I'm sure that's true. It's definitely true that the Mike Hammer of Kiss Me Deadly (the film) is sleazier and more sadistic than the other incarnations of the character I've seen. At one point he seems agreeable to taking a payoff ("What's it worth to you to turn your considerable talents back to the gutter you crawled out of?" The offer is withdrawn before Mike can name a figure.) And his entire private detective practice is centered around pimping out Velda (his secretary) to married men so he can blackmail her paramours.

Spillane was angry about this aspect of Bezzerides' script and apparently wasn't shy about telling him. (Was this the driving motivation behind his playing Mike Hammer himself in The Girl Hunters? To re-set the silver screen perception of his character? If so, I haven't heard it, but it makes sense.) But as mentioned here:

"in spite of all this, (the movie's Mike Hammer) has his redeeming qualities. Although not the sharpest tool in the shed, he can nonetheless add two and two together, even if three and three is a bit ambitious. And —condescending as this may sound (today), in 1955 this was kind of a big deal: he gets along comfortably and intimately with people who have accents and aren’t white (...) Meeker’s Hammer is on a friendly enough basis with a black bartender and lounge singer that they’re the company in which he chooses to mourn a fallen friend." 

"While by no means am I suggesting that we canonize St. Mike Hammer the Racially Tolerant, it’s a humanizing touch that the character needs (...) And Meeker captures all the tricky nuances quite well."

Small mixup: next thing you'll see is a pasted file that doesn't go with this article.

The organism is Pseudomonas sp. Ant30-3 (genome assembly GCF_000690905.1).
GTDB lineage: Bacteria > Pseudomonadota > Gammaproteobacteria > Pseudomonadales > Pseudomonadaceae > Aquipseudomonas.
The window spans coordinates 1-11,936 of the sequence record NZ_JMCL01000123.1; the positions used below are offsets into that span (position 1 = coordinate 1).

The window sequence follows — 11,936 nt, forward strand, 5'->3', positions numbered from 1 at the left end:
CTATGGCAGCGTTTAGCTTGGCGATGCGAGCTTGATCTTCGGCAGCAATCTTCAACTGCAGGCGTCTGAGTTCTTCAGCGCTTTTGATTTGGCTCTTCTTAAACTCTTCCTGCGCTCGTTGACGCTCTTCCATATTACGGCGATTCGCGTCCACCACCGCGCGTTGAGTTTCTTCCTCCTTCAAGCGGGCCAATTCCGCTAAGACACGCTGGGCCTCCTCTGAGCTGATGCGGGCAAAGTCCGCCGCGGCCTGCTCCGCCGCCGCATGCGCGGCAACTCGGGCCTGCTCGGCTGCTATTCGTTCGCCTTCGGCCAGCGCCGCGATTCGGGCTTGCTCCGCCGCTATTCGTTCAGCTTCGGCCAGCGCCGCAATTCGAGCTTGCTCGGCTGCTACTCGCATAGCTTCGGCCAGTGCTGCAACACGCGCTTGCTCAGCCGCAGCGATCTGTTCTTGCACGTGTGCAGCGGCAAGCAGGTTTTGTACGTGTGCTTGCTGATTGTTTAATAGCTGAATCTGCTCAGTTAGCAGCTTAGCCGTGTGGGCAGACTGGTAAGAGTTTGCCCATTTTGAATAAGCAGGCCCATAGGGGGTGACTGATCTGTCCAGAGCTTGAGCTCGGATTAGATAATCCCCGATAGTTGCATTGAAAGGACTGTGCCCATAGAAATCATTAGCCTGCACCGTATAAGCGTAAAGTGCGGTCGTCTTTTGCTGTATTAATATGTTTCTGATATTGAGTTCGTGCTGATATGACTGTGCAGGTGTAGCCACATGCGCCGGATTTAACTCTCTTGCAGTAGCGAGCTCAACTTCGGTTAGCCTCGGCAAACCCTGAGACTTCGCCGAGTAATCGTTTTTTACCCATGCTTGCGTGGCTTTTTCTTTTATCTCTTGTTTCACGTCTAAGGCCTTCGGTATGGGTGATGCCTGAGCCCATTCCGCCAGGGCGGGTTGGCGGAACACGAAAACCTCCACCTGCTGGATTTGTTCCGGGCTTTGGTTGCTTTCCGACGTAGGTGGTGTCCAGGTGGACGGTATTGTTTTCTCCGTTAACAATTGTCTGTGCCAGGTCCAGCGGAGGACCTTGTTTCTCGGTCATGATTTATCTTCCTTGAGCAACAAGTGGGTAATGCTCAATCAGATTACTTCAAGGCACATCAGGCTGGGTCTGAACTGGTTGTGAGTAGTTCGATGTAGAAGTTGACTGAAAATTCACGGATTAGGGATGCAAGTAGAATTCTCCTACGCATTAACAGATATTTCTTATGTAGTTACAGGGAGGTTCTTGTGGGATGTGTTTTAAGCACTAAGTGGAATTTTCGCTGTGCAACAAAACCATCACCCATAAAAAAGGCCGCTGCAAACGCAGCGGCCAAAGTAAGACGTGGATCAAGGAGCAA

And his best friend Nick is a swarthy Greek immigrant who says excited things like "My mustache! My father's mustache!"

The script goes above and beyond to individuate and distinguish everyone who walks into frame. Why have someone say "No, don't revive her" when they could say "If you revive her, do you know what that would be? Resurrection, that's what it would be. And do you know what resurrection means? It means raise the dead. And just who do you think you are that you think you can raise the dead?" And why have the bartender say "Cheers" and clink Mike's drink when he could say "Va-va-Voom! Pretty POW!"

Anyway, different though they may be, there's still plenty of familiar territory even for Hammer novices like me:

He's much more gleefully sadistic in the movie, but his general push-and-shove-manner and willingness to kill are in full swing.